What is that thing?
Thousands of us drive past it every day on Moreland Avenue. Many even wonder what it might have been, this, a hulking concrete structure just south of the IGA complex between East Confederate and Custer avenues on the west side of Moreland.
Last fall, I finally asked my neighbors about this odd structure, and discovered that it was once a vibrant Citizens & Southern (C&S) Bank, built in 1965 by Atlanta architect Kenneth Johnson as C&S Bank's flagship modernist branch.
But this week, the Atlanta Preservation Center identified our concrete and iron climbing helix as one of its 2011 Most Endangered Historic Places. The APC says:
"This building’s remarkable design is a response to its site located immediately to the west of Moreland Avenue and adjacent to a shopping center at 25 feet below street level. It is conceived as a curving set of six levels of spaces spiraling up around a central open court connecting the two levels of the site. The building’s inward focus emphasizes views of the plantings and fountain of the central court, avoiding the visual cacophony of Moreland Avenue."
Published in the August 1969 issue of Interior Design magazine the design is described as “…making the work spaces come alive with movement and creating a kind of ‘sculpture in motion.’” Johnson partnered with the Atlanta-based interior designer, William Trapnell, on many projects, including the C&S commissions…"
APC adds that a demolition permit was filed with the city in late 2010, just about the time we started the Facebook page.
The Atlanta Preservation Center’s list will bring fresh attention to this crazy-unique mid-century modern classic; in recent years it has become what many consider to be an urban eyesore. The property is overgrown, all of the windows gone, the courtyard is overgrown and squatters have left their unique urban art – and mounds of trash – behind. The “floating vault” so visible from Moreland has obviously been the home of drug-users and the graffiti they left behind is disturbing.
Since last November when I toured the building with some friends and created a Facebook page: Save This Crazy-Unique Mid-Century Modern Classic for the Community, I’ve learned a lot about this building, its history and its enduring hold on hundreds of people from all over the country.
The Facebook page has generated comments from citizens – including the Mr. Johnson’s granddaughter and former customers of the bank – as well as notable architects and architectural organizations. It’s clear that if the property were saved, it would be extremely difficult for it to be used as a public building. The climbing helix structure requires you to take a step up to the next level every few steps, and we’re told that adapting it to comply with Americans With Disabilities Act (ADA) requirements would not only be prohibitively expensive but also a logistical nightmare.
So what should be done to save this structure?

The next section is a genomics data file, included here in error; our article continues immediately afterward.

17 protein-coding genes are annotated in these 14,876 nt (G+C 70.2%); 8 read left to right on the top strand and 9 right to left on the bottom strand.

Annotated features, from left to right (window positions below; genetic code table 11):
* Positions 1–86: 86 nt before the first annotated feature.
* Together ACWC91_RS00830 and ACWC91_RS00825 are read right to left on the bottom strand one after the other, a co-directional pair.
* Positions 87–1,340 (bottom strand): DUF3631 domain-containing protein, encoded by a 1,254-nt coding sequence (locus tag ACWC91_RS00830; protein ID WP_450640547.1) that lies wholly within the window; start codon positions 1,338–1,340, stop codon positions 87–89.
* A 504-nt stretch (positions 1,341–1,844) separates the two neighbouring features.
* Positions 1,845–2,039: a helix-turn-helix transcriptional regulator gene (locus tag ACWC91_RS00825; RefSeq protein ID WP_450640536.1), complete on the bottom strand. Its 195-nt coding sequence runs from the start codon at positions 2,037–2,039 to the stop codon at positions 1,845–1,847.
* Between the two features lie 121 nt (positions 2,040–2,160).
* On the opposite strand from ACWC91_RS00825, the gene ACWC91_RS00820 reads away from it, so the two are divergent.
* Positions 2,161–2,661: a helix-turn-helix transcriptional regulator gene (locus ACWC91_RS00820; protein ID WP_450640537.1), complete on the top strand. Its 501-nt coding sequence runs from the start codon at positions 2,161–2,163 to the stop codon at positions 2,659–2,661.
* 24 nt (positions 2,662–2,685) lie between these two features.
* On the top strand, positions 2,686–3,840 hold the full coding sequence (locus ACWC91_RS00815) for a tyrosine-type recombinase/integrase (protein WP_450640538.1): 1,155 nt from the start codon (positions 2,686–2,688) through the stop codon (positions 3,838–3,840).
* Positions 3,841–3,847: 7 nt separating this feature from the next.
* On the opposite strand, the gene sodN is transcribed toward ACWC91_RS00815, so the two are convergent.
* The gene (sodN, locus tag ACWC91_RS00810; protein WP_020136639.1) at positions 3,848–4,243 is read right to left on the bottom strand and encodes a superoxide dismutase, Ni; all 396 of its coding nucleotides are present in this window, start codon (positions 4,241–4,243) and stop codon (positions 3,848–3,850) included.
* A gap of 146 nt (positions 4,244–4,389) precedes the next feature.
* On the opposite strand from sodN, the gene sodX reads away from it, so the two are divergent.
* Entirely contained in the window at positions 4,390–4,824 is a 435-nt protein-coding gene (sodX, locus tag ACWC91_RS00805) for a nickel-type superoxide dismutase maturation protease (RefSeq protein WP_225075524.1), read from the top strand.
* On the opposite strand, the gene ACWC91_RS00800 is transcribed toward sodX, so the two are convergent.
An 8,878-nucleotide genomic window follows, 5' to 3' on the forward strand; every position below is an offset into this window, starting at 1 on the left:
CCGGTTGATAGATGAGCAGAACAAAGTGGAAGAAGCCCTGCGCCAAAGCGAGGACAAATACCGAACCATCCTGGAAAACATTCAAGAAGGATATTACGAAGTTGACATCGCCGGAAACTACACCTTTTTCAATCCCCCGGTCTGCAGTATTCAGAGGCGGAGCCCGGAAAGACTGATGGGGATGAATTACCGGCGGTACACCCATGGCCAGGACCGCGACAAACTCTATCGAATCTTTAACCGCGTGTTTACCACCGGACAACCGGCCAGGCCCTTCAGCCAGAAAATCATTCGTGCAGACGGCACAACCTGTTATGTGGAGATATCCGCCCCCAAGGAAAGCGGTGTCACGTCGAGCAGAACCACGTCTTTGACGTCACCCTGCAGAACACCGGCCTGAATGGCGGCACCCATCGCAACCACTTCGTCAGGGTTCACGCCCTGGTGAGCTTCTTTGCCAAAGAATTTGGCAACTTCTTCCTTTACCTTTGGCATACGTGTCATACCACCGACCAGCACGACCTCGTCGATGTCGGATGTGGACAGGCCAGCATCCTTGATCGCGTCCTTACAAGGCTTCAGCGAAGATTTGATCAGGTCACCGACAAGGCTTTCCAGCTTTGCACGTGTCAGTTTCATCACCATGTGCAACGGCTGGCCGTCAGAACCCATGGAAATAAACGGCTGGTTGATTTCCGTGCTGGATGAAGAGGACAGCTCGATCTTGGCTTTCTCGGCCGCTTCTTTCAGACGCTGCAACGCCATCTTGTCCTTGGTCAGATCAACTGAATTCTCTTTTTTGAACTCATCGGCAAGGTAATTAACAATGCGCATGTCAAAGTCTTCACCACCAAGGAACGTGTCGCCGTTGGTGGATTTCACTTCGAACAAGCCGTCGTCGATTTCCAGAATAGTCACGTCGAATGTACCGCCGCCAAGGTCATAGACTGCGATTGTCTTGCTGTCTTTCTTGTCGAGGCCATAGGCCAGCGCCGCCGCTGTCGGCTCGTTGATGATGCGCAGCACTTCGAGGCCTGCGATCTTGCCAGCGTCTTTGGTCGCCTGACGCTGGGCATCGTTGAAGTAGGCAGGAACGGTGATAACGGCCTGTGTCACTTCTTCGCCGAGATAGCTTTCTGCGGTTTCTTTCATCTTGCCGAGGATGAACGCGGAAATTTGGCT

A New Idea: Museum Tracking the Lifespan of an Urban Treasure
Since actually seeing the state of its destruction last November and starting the Facebook page (Save This Crazy-Unique Mid-Century Modern Classic for the Community), we’ve heard from both citizens and architects about its their perception of its undeniable and abiding value.
Maybe an approach to preserve it involves the story of its lifespan, as an example to the community, design and architectural students, and preservationists of what can happen when we neglect our treasures.
Financially, its salvation has become more affordable: the price of the property has been reduced from $750,000 last fall to less than $230,000 earlier this spring. With this scheme, the owners wouldn’t have to invest in a complete restoration.
If a Mid-Century-Modern-Loving Angel would buy it, secure it and clean it up — in the sense of taking away all the garbage, tires, pruning the overgrowth, etc. but leaving the graffiti — it could be a new kind of urban museum, an example of the lifespan of some of our urban treasures, and an object lesson in preserving our architectural treasures.
The museum could feature photos from its heyday, its blueprints, and narratives about its creation, definitely from its creator, and also from people who were customers there. And the museum — not a memorial, but a celebration — would be as unique as the design and the structure itself. Long shot? Sure. But Mr. Johnson took a leap with that design.
I wonder if someone in Atlanta with deep pockets would be willing to take an equally large leap on a different kind of preservation of this incredible property! Perhaps it could be operated — especially for architectural students — through a partnership between DOCOMOMO Georgia Chapter (DOcumentation and COnservation of buildings and sites of the MOdern MOvement in Georgia); the American Institute of Architects, Atlanta Chapter; the Atlanta Preservation Center; the Atlanta History Center; Bank of America (which absorbed the banks that absorbed C&S)... and others, and staffed by docents.
Can this building be saved? Maybe. Should it be saved?